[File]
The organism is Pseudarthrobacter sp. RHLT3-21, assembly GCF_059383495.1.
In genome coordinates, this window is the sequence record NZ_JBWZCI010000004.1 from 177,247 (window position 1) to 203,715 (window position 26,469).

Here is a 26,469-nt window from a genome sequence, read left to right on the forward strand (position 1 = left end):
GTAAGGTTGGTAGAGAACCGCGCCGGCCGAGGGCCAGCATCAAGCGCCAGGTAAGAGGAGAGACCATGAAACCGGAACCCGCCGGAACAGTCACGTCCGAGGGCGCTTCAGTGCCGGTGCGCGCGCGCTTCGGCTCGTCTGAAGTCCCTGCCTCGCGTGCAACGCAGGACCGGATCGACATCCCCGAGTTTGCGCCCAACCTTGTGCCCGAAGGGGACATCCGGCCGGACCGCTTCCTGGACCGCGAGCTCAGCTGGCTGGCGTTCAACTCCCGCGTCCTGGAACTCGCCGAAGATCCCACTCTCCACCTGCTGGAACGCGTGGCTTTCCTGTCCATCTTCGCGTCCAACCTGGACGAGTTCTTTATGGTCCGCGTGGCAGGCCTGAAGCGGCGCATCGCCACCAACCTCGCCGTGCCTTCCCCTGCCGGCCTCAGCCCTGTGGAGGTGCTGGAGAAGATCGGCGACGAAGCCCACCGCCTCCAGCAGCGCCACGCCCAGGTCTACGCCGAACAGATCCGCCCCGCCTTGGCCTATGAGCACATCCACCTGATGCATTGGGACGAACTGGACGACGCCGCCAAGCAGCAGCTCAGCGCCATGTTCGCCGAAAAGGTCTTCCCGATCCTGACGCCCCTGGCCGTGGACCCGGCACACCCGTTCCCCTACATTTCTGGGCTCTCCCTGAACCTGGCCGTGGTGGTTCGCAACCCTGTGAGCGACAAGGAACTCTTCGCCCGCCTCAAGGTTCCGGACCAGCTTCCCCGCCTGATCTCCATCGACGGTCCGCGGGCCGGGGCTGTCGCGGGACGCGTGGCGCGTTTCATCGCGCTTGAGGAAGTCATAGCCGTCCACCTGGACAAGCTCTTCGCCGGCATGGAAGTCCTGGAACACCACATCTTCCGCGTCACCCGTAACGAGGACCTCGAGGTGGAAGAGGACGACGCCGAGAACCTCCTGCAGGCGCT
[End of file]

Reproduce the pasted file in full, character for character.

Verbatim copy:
The organism is Pseudarthrobacter sp. RHLT3-21, assembly GCF_059383495.1.
In genome coordinates, this window is the sequence record NZ_JBWZCI010000004.1 from 177,247 (window position 1) to 203,715 (window position 26,469).

Here is a 26,469-nt window from a genome sequence, read left to right on the forward strand (position 1 = left end):
GTAAGGTTGGTAGAGAACCGCGCCGGCCGAGGGCCAGCATCAAGCGCCAGGTAAGAGGAGAGACCATGAAACCGGAACCCGCCGGAACAGTCACGTCCGAGGGCGCTTCAGTGCCGGTGCGCGCGCGCTTCGGCTCGTCTGAAGTCCCTGCCTCGCGTGCAACGCAGGACCGGATCGACATCCCCGAGTTTGCGCCCAACCTTGTGCCCGAAGGGGACATCCGGCCGGACCGCTTCCTGGACCGCGAGCTCAGCTGGCTGGCGTTCAACTCCCGCGTCCTGGAACTCGCCGAAGATCCCACTCTCCACCTGCTGGAACGCGTGGCTTTCCTGTCCATCTTCGCGTCCAACCTGGACGAGTTCTTTATGGTCCGCGTGGCAGGCCTGAAGCGGCGCATCGCCACCAACCTCGCCGTGCCTTCCCCTGCCGGCCTCAGCCCTGTGGAGGTGCTGGAGAAGATCGGCGACGAAGCCCACCGCCTCCAGCAGCGCCACGCCCAGGTCTACGCCGAACAGATCCGCCCCGCCTTGGCCTATGAGCACATCCACCTGATGCATTGGGACGAACTGGACGACGCCGCCAAGCAGCAGCTCAGCGCCATGTTCGCCGAAAAGGTCTTCCCGATCCTGACGCCCCTGGCCGTGGACCCGGCACACCCGTTCCCCTACATTTCTGGGCTCTCCCTGAACCTGGCCGTGGTGGTTCGCAACCCTGTGAGCGACAAGGAACTCTTCGCCCGCCTCAAGGTTCCGGACCAGCTTCCCCGCCTGATCTCCATCGACGGTCCGCGGGCCGGGGCTGTCGCGGGACGCGTGGCGCGTTTCATCGCGCTTGAGGAAGTCATAGCCGTCCACCTGGACAAGCTCTTCGCCGGCATGGAAGTCCTGGAACACCACATCTTCCGCGTCACCCGTAACGAGGACCTCGAGGTGGAAGAGGACGACGCCGAGAACCTCCTGCAGGCGCT